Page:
Leigh Russell – on being published

My experience is not typical. I submitted a manuscript to three publishers and received a phone call after two weeks. Three months later, I was signing a contract for a three book deal. I was lucky. Many talented writers don’t find a publisher, because competitors are legion. Agents may receive as many as fifty unsolicited manuscripts every day. They simply don’t have time to read them all. My advice to aspiring authors is to work hard, persevere – and be lucky. Finding a publisher is often compared to climbing a mountain. On reaching the summit, you see an even higher mountain range ahead: book promotion. I’m out every weekend book signing, giving talks, appearing at festivals, giving radio interviews – it’s never ending. My advice is the same: work hard, persevere, and be lucky. Above all, remember, however exciting the experience of being a published author, the real buzz is in writing. Lose sight of that and you might as well look for a different mountain range to climb.




Matt Lynn: Getting Published:

As any author will no doubt testify, how do you find a publisher is the question most frequently asked, and the one that’s hardest to answer. Even after you’ve done it, you’re still not quite sure how it happened. In my own case, it was via ghost-writing. I ghosted seven books for Random House, on military themes. They did really well: there of the books hit number one, and most of them were major sellers.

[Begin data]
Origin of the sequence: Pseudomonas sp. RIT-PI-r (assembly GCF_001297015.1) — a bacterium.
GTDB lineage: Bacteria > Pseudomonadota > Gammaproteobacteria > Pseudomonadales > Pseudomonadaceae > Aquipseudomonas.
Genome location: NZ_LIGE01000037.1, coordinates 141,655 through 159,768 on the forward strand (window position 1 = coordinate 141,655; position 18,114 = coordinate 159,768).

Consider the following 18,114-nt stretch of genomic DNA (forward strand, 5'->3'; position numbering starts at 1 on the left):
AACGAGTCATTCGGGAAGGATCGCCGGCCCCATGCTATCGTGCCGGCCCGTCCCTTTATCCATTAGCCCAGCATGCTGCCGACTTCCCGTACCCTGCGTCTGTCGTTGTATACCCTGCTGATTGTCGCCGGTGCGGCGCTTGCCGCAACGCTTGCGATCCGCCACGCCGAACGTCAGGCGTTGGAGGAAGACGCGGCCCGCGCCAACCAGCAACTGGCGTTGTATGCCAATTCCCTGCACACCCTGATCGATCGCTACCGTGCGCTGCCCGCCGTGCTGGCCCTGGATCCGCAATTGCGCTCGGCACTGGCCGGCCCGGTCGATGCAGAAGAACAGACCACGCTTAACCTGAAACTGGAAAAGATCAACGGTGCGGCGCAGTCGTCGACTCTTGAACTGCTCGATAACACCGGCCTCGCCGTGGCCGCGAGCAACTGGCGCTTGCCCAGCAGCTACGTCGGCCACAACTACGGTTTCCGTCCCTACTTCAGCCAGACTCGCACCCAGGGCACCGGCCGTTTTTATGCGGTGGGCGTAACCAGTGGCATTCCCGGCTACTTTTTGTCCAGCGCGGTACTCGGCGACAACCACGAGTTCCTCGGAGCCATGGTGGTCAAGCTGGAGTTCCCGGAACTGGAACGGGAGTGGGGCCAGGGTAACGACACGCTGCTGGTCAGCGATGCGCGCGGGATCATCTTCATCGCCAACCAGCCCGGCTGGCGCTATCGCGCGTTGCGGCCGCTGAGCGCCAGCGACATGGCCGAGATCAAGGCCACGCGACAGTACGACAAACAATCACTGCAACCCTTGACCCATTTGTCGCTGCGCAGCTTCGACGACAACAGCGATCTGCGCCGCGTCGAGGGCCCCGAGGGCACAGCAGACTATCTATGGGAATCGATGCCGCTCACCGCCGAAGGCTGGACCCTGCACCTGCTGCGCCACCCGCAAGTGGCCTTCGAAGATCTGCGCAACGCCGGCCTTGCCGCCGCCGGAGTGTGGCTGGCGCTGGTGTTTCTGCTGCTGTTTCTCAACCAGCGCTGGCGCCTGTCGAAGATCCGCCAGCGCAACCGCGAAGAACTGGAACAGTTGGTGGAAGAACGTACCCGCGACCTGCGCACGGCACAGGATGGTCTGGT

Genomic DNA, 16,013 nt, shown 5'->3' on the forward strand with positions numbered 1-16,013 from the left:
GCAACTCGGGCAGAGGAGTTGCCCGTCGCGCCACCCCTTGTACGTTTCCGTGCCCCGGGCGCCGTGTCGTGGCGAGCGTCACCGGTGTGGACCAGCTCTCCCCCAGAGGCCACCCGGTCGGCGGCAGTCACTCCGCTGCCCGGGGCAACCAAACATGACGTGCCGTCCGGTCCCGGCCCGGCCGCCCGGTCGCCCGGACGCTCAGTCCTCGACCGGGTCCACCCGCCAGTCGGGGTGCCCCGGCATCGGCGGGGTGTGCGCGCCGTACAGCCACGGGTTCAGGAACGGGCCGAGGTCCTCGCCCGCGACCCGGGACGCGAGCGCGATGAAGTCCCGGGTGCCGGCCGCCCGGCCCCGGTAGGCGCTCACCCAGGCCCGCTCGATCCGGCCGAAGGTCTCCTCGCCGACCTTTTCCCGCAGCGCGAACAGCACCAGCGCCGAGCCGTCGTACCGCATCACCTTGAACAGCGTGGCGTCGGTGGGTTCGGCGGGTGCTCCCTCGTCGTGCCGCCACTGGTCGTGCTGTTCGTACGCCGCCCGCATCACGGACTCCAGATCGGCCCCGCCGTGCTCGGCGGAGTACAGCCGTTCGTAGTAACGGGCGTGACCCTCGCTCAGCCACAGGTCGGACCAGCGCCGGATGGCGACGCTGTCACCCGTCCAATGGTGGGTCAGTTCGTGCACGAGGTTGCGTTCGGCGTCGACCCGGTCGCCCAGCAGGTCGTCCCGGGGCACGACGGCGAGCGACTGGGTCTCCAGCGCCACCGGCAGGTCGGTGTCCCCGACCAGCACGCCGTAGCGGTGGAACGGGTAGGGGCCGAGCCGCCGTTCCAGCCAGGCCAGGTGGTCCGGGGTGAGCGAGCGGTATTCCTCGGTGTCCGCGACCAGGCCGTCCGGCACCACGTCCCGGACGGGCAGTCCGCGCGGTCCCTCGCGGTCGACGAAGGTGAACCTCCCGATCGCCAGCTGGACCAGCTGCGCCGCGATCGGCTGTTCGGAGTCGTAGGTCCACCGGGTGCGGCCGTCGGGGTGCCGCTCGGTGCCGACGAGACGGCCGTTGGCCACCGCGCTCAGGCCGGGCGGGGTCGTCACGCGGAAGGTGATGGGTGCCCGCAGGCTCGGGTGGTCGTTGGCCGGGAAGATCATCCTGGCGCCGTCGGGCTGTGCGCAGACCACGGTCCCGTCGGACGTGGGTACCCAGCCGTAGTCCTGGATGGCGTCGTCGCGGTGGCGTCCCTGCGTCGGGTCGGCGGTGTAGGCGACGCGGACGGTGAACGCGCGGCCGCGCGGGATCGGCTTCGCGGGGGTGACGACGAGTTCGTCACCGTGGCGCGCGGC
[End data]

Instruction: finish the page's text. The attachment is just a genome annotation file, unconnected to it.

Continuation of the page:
It’s a pretty good way in: probably the closest to an apprenticeship that the publishing industry can offer. By ghost-writing fiction, you get to craft your skills. You can work out how to construct plots, create characters, blend action and story development, all the tools you need to create a successful thriller or crime story. At the same time, you build up a track record you can sell to a publisher. A writer who is already selling tons of books has to be less of a risk than one who has never written a book before.